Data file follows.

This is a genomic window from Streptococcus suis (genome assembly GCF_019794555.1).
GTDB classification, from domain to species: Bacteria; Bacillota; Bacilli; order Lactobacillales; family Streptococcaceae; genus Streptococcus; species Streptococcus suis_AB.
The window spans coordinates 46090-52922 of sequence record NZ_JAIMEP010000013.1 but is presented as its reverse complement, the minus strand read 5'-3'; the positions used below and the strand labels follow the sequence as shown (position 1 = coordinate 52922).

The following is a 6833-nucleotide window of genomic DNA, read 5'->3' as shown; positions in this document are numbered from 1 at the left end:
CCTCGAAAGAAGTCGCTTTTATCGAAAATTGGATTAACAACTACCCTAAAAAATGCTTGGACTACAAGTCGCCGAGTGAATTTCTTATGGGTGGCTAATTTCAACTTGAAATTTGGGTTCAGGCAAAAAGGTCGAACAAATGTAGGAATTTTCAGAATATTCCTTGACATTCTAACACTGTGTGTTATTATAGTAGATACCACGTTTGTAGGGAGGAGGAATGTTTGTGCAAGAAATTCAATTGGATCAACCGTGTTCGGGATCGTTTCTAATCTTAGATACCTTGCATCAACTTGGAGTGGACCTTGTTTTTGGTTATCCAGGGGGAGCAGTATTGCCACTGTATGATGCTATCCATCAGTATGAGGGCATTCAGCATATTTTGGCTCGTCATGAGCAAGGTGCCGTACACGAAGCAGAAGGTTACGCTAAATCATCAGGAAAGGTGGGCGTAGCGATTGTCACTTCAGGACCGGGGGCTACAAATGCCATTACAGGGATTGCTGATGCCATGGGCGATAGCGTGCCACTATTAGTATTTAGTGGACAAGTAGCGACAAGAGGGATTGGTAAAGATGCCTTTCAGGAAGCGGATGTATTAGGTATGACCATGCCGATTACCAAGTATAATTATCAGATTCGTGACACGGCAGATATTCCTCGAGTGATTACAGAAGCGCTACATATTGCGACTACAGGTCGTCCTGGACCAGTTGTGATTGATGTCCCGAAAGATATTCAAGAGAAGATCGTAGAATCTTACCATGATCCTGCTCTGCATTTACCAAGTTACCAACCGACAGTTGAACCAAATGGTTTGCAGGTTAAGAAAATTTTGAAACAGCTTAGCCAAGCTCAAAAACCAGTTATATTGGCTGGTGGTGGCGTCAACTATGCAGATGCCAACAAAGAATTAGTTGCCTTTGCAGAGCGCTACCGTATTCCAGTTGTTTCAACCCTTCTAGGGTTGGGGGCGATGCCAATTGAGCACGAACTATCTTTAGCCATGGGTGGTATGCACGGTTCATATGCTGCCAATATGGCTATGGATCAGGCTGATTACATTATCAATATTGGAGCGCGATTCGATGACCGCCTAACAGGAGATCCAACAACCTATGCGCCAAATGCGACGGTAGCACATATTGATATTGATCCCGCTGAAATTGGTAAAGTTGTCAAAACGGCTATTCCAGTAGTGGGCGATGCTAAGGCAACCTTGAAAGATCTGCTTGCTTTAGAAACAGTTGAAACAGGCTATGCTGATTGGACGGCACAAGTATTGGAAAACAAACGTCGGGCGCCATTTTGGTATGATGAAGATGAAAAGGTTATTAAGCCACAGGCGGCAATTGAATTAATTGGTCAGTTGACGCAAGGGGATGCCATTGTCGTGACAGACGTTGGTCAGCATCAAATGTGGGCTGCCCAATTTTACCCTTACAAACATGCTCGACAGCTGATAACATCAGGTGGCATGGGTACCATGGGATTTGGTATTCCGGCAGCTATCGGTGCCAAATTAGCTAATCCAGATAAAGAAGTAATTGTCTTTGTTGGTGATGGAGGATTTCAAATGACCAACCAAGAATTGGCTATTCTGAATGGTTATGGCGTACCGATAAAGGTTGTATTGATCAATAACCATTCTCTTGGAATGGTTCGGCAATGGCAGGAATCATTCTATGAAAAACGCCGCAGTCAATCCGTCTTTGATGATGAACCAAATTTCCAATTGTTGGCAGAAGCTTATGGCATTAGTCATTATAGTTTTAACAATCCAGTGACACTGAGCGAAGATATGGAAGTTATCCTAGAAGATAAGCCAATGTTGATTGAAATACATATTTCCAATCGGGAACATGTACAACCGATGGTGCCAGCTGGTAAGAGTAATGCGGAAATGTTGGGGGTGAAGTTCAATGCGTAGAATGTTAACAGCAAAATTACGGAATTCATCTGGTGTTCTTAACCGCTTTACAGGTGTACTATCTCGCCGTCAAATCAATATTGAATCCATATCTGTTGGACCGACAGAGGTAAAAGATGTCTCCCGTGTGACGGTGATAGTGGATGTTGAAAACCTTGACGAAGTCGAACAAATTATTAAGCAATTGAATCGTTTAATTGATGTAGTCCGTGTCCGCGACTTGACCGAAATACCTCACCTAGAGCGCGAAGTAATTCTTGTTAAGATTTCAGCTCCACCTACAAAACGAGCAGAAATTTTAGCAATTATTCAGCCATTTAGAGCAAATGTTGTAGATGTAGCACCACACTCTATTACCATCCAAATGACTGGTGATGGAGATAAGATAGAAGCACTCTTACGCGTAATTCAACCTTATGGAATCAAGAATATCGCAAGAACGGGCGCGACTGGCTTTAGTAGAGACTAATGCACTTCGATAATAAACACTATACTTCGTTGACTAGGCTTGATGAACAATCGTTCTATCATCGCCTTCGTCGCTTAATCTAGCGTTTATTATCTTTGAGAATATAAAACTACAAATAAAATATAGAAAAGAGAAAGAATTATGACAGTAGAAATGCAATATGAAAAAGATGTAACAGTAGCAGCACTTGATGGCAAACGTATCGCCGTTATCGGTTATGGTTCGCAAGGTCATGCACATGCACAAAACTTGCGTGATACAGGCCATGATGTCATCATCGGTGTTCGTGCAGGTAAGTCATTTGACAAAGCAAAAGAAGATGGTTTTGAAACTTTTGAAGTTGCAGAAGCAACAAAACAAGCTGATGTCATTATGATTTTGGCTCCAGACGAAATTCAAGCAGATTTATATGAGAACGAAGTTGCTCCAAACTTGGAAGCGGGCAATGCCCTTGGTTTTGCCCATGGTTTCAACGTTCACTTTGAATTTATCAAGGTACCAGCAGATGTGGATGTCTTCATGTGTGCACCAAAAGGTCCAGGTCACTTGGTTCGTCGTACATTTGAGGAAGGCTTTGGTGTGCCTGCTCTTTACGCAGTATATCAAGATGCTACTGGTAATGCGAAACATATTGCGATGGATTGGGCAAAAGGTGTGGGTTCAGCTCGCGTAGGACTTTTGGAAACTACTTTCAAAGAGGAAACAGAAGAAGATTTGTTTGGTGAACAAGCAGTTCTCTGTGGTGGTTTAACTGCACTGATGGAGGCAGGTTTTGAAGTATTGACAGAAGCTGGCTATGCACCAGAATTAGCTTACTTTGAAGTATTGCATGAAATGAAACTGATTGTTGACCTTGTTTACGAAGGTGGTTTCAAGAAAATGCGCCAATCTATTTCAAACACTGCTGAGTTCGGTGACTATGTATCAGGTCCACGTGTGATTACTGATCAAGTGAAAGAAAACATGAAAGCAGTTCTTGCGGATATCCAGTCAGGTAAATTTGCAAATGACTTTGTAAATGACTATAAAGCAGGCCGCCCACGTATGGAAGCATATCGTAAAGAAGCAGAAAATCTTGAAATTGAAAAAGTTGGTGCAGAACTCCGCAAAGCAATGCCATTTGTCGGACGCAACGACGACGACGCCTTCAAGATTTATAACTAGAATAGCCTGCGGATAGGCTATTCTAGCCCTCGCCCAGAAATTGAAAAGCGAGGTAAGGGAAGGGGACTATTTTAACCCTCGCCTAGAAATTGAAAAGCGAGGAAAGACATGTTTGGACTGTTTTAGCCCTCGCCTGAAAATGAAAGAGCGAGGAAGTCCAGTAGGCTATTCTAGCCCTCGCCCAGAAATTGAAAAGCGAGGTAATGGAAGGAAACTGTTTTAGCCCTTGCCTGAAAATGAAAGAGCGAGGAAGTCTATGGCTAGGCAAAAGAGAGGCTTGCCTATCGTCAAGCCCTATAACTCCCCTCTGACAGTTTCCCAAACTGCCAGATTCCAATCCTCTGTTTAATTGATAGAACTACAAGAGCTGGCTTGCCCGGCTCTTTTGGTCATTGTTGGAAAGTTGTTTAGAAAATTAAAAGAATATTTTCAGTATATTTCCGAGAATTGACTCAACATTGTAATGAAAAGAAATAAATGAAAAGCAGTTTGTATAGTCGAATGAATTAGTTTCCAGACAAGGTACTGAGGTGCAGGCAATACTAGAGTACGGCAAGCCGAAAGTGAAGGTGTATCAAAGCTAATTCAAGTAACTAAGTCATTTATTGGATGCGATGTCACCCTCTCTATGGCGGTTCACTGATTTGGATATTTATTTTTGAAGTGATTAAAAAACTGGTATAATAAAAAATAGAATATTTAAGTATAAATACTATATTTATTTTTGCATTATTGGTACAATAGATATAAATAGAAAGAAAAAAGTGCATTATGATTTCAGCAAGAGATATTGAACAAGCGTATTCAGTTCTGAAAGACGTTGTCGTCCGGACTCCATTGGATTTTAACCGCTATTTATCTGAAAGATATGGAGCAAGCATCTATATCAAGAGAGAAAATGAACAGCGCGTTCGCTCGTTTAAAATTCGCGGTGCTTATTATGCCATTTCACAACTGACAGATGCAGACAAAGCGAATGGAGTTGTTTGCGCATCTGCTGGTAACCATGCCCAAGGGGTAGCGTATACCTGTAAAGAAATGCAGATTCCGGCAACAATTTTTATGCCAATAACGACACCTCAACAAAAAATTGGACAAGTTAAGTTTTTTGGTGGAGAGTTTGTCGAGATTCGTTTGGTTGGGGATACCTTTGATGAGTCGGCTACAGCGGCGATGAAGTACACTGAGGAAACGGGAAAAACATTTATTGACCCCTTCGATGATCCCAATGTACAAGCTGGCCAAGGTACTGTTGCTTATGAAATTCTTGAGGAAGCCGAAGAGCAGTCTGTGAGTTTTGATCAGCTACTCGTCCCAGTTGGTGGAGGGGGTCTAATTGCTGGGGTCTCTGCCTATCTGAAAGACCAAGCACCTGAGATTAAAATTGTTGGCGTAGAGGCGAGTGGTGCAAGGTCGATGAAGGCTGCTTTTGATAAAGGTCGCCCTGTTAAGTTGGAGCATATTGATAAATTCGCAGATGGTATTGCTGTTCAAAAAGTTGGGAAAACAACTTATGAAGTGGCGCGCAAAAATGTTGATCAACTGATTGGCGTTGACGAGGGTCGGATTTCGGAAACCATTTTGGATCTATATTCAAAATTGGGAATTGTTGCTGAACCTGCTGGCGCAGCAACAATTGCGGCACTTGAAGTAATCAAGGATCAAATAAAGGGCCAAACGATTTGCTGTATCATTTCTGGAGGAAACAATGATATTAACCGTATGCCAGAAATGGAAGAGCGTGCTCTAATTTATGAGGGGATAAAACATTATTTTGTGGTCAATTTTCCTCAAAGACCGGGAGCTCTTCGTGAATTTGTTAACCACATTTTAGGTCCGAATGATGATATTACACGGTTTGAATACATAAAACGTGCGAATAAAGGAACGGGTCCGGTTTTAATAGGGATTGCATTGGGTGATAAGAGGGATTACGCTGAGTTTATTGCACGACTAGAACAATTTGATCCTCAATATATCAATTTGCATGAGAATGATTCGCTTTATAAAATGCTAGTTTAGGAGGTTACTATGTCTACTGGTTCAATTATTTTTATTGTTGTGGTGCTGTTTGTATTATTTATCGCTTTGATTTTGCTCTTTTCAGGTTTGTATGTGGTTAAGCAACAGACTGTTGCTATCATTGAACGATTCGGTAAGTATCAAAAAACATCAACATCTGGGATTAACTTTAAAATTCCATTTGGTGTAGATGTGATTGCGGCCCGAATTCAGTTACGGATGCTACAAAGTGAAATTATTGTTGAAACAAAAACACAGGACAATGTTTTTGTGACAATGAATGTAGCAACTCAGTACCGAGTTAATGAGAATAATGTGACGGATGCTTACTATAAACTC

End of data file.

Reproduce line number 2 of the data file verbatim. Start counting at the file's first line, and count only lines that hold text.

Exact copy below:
GTDB classification, from domain to species: Bacteria; Bacillota; Bacilli; order Lactobacillales; family Streptococcaceae; genus Streptococcus; species Streptococcus suis_AB.